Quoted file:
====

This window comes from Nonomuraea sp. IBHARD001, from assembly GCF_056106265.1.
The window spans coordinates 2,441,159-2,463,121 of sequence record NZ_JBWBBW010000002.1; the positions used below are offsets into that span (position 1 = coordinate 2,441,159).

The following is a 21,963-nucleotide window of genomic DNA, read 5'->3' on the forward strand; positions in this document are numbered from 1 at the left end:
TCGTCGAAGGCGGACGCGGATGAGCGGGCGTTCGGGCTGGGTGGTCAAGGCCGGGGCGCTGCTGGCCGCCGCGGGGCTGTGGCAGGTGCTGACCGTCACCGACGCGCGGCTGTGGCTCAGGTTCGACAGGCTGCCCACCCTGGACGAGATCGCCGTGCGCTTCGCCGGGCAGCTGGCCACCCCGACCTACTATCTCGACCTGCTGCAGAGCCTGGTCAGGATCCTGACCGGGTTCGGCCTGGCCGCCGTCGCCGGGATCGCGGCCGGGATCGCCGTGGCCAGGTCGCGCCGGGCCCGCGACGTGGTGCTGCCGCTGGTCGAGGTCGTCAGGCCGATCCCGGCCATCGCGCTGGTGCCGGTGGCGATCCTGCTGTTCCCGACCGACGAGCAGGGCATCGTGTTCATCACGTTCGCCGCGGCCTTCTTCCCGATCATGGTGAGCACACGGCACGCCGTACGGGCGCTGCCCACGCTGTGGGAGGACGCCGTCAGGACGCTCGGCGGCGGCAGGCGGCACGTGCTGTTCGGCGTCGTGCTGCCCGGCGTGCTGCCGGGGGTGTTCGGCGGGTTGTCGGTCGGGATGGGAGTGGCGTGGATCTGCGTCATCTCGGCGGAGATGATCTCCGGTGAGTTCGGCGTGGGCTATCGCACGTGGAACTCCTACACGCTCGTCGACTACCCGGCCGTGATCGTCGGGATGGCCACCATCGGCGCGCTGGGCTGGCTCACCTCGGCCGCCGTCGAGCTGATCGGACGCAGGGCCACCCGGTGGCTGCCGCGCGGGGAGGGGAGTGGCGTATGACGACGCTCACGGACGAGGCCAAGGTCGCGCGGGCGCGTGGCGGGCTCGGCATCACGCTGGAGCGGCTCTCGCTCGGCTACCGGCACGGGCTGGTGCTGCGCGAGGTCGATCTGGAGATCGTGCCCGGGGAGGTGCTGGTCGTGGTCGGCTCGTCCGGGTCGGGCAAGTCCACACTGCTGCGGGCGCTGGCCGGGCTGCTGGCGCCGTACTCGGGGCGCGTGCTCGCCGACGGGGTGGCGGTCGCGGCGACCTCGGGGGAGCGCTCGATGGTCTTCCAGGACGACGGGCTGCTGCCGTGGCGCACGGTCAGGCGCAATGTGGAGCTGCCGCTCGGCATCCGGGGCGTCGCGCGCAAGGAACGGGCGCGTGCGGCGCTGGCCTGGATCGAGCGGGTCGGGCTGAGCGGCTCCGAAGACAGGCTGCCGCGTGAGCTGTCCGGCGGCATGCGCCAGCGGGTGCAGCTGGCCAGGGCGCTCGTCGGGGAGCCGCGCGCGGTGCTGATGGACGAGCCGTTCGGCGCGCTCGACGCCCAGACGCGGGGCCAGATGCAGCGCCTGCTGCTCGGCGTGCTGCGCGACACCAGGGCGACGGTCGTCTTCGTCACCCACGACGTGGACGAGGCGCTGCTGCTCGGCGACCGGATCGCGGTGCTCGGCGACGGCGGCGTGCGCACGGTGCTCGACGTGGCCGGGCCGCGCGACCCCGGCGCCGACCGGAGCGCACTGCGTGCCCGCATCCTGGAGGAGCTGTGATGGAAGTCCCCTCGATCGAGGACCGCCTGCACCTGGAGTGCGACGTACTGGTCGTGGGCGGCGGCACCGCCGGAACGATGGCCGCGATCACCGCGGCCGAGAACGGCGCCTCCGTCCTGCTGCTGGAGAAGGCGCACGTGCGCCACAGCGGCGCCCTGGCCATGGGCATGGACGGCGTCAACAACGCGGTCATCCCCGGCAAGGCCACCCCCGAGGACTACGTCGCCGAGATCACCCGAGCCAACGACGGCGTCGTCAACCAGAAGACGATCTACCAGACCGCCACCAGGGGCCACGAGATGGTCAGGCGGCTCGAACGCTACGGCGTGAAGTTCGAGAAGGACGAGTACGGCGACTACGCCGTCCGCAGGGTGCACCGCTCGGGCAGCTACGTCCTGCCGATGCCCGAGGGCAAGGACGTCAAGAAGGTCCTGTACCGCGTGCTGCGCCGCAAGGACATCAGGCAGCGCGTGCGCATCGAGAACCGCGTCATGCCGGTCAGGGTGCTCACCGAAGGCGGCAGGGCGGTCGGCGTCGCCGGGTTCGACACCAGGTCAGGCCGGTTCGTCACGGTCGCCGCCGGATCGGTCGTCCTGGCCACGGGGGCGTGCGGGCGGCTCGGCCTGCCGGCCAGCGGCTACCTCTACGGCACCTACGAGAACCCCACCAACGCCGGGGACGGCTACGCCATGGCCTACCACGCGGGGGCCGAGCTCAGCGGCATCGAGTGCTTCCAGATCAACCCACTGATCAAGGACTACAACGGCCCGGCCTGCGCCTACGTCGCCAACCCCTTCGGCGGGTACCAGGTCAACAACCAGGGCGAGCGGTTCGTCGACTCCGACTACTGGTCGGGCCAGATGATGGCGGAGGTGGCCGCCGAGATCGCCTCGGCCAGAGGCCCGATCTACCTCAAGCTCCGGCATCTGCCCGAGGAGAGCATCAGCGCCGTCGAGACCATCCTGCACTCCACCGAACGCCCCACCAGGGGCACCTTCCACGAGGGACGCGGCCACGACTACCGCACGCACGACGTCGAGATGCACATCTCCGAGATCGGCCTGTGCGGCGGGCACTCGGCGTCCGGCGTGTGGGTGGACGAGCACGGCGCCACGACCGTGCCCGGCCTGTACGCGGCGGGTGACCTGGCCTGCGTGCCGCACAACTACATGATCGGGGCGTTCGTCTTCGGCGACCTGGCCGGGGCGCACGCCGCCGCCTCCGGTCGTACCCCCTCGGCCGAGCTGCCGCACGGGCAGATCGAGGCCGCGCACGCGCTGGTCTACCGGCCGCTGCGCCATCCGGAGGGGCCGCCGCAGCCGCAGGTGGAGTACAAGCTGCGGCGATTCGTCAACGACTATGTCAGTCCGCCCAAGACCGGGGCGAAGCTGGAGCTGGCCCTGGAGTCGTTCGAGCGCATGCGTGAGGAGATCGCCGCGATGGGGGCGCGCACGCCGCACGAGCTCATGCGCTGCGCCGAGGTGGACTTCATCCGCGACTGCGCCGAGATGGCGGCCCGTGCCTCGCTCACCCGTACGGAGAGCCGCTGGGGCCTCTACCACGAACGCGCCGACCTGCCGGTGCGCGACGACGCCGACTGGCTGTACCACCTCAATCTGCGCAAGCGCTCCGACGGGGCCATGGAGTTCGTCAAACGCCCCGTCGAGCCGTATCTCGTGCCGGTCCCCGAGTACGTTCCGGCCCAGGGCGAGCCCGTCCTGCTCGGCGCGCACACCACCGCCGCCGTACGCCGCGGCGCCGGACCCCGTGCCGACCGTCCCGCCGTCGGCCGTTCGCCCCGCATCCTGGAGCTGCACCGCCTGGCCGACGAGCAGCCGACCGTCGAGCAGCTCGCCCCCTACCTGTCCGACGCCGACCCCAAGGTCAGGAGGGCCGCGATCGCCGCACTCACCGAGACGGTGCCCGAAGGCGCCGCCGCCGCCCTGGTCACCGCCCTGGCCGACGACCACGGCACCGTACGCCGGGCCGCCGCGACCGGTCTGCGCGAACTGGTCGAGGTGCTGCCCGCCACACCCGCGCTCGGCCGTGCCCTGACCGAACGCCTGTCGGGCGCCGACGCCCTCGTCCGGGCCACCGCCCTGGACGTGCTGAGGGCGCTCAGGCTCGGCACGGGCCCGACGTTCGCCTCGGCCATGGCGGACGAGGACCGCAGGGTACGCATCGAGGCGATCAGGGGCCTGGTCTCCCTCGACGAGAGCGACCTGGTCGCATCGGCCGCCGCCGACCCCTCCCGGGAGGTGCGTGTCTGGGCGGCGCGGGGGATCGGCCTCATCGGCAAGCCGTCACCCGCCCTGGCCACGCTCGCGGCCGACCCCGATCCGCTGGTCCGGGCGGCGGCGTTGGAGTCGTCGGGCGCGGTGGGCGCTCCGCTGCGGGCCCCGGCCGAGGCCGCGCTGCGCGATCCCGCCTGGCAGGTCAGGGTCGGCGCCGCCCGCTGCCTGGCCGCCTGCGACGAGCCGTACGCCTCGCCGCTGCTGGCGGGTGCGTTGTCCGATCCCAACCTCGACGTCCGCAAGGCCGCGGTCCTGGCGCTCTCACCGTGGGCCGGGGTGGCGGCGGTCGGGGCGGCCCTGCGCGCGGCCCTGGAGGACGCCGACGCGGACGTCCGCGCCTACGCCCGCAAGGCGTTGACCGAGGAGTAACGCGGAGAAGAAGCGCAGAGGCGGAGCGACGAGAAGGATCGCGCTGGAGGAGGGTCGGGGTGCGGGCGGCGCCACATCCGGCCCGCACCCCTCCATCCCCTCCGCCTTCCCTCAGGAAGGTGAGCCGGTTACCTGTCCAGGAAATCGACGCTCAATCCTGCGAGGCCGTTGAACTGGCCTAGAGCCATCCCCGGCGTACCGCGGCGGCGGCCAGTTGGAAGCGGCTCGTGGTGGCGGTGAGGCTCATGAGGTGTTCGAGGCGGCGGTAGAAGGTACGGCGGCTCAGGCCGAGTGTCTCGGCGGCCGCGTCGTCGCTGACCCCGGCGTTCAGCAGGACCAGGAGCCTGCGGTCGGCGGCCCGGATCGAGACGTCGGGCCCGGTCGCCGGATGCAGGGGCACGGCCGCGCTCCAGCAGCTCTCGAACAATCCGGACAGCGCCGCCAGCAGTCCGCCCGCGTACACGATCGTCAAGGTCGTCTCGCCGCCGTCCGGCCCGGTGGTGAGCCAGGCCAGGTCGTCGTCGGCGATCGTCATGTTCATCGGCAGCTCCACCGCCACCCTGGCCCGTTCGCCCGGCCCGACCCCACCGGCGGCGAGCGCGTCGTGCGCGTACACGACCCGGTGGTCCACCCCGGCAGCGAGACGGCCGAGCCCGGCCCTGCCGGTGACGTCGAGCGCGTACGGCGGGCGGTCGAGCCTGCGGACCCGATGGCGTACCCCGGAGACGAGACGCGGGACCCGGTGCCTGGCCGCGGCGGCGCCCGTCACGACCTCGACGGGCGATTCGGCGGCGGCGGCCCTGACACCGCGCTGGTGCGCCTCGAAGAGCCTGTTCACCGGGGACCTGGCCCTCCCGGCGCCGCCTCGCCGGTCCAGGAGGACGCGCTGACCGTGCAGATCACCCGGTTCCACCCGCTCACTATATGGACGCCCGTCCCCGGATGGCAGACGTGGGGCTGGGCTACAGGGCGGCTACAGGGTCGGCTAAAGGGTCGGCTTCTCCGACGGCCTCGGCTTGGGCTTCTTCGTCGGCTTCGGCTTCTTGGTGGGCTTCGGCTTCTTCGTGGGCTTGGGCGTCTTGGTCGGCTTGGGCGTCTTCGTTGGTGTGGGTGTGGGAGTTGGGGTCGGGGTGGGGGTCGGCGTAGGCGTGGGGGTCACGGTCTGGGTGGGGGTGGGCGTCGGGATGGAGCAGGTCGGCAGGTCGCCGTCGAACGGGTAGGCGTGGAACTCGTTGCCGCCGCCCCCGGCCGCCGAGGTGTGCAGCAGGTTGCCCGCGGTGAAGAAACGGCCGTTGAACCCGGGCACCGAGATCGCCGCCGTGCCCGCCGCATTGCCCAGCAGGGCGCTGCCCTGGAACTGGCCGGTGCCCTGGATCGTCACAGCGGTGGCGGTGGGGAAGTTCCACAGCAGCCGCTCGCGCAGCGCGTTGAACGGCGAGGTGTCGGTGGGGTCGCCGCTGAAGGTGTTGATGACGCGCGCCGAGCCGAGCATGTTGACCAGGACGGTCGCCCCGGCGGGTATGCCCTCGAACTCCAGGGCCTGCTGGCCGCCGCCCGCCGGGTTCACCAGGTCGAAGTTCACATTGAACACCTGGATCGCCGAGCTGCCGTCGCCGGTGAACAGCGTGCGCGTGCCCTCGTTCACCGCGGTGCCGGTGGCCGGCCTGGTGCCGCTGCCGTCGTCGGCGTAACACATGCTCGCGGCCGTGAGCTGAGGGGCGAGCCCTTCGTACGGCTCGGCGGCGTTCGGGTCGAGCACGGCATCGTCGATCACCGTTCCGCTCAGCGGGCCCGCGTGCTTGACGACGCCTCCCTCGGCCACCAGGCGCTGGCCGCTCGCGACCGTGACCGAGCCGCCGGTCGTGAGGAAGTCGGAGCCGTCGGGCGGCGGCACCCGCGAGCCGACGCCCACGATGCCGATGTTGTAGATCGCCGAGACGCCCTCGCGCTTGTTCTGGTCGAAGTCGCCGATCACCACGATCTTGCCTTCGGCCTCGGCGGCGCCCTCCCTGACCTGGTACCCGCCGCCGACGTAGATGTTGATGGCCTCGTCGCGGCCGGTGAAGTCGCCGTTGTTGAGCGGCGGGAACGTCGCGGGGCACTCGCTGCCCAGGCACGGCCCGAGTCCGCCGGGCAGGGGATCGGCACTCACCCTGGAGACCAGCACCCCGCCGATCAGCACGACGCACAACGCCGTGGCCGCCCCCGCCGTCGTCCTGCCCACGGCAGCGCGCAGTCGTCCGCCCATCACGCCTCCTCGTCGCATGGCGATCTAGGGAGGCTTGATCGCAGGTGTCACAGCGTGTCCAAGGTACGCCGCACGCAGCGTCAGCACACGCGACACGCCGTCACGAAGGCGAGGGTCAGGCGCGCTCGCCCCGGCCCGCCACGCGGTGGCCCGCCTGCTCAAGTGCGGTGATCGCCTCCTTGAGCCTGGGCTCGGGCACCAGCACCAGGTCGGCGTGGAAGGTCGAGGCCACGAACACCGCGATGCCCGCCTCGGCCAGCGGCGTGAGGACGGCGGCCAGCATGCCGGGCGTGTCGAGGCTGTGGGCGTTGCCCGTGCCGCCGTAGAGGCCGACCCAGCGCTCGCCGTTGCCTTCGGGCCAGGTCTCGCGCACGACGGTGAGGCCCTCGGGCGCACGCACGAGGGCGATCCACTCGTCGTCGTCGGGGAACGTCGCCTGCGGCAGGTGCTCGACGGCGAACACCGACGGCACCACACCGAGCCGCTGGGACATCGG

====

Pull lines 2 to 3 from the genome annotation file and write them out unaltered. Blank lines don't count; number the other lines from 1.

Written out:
The window spans coordinates 2,441,159-2,463,121 of sequence record NZ_JBWBBW010000002.1; the positions used below are offsets into that span (position 1 = coordinate 2,441,159).

The following is a 21,963-nucleotide window of genomic DNA, read 5'->3' on the forward strand; positions in this document are numbered from 1 at the left end: